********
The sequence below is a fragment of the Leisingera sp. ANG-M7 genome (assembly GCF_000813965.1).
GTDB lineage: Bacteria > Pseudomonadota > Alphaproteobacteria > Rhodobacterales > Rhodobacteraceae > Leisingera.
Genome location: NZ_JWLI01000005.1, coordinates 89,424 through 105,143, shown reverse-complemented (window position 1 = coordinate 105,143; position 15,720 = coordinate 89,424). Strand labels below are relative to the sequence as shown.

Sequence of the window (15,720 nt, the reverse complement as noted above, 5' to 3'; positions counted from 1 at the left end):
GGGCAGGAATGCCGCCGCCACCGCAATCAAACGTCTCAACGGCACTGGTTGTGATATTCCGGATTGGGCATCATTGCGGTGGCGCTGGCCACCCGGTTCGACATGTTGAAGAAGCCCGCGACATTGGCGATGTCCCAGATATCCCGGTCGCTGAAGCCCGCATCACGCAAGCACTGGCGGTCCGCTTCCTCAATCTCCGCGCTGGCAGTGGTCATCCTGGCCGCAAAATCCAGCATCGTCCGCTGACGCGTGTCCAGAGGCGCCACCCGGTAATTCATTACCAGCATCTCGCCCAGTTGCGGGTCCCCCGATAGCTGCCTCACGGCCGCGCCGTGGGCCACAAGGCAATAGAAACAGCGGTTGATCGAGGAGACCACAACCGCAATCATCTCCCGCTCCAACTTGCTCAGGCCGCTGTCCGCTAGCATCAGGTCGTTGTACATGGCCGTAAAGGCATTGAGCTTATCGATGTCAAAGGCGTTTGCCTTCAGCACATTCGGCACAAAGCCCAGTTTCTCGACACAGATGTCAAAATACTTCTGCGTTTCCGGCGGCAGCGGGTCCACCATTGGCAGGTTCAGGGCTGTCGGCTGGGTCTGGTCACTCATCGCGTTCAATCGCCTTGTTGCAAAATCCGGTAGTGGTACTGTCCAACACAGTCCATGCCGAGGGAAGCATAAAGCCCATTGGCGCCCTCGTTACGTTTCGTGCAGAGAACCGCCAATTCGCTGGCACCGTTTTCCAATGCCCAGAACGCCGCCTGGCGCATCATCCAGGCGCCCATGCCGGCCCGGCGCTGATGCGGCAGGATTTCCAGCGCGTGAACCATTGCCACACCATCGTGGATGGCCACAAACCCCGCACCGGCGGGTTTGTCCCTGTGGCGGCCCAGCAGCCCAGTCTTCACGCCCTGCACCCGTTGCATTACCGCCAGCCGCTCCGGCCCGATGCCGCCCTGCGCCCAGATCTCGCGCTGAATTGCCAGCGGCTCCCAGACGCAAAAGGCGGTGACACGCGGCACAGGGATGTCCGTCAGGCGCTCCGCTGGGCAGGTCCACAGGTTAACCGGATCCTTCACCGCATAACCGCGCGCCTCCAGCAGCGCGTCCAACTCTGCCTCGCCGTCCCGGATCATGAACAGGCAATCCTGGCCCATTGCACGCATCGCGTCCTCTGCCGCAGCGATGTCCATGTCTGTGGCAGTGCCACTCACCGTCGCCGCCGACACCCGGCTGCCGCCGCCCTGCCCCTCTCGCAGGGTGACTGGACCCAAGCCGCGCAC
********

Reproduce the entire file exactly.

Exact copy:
The sequence below is a fragment of the Leisingera sp. ANG-M7 genome (assembly GCF_000813965.1).
GTDB lineage: Bacteria > Pseudomonadota > Alphaproteobacteria > Rhodobacterales > Rhodobacteraceae > Leisingera.
Genome location: NZ_JWLI01000005.1, coordinates 89,424 through 105,143, shown reverse-complemented (window position 1 = coordinate 105,143; position 15,720 = coordinate 89,424). Strand labels below are relative to the sequence as shown.

Sequence of the window (15,720 nt, the reverse complement as noted above, 5' to 3'; positions counted from 1 at the left end):
GGGCAGGAATGCCGCCGCCACCGCAATCAAACGTCTCAACGGCACTGGTTGTGATATTCCGGATTGGGCATCATTGCGGTGGCGCTGGCCACCCGGTTCGACATGTTGAAGAAGCCCGCGACATTGGCGATGTCCCAGATATCCCGGTCGCTGAAGCCCGCATCACGCAAGCACTGGCGGTCCGCTTCCTCAATCTCCGCGCTGGCAGTGGTCATCCTGGCCGCAAAATCCAGCATCGTCCGCTGACGCGTGTCCAGAGGCGCCACCCGGTAATTCATTACCAGCATCTCGCCCAGTTGCGGGTCCCCCGATAGCTGCCTCACGGCCGCGCCGTGGGCCACAAGGCAATAGAAACAGCGGTTGATCGAGGAGACCACAACCGCAATCATCTCCCGCTCCAACTTGCTCAGGCCGCTGTCCGCTAGCATCAGGTCGTTGTACATGGCCGTAAAGGCATTGAGCTTATCGATGTCAAAGGCGTTTGCCTTCAGCACATTCGGCACAAAGCCCAGTTTCTCGACACAGATGTCAAAATACTTCTGCGTTTCCGGCGGCAGCGGGTCCACCATTGGCAGGTTCAGGGCTGTCGGCTGGGTCTGGTCACTCATCGCGTTCAATCGCCTTGTTGCAAAATCCGGTAGTGGTACTGTCCAACACAGTCCATGCCGAGGGAAGCATAAAGCCCATTGGCGCCCTCGTTACGTTTCGTGCAGAGAACCGCCAATTCGCTGGCACCGTTTTCCAATGCCCAGAACGCCGCCTGGCGCATCATCCAGGCGCCCATGCCGGCCCGGCGCTGATGCGGCAGGATTTCCAGCGCGTGAACCATTGCCACACCATCGTGGATGGCCACAAACCCCGCACCGGCGGGTTTGTCCCTGTGGCGGCCCAGCAGCCCAGTCTTCACGCCCTGCACCCGTTGCATTACCGCCAGCCGCTCCGGCCCGATGCCGCCCTGCGCCCAGATCTCGCGCTGAATTGCCAGCGGCTCCCAGACGCAAAAGGCGGTGACACGCGGCACAGGGATGTCCGTCAGGCGCTCCGCTGGGCAGGTCCACAGGTTAACCGGATCCTTCACCGCATAACCGCGCGCCTCCAGCAGCGCGTCCAACTCTGCCTCGCCGTCCCGGATCATGAACAGGCAATCCTGGCCCATTGCACGCATCGCGTCCTCTGCCGCAGCGATGTCCATGTCTGTGGCAGTGCCACTCACCGTCGCCGCCGACACCCGGCTGCCGCCGCCCTGCCCCTCTCGCAGGGTGACTGGACCCAAGCCGCGCAC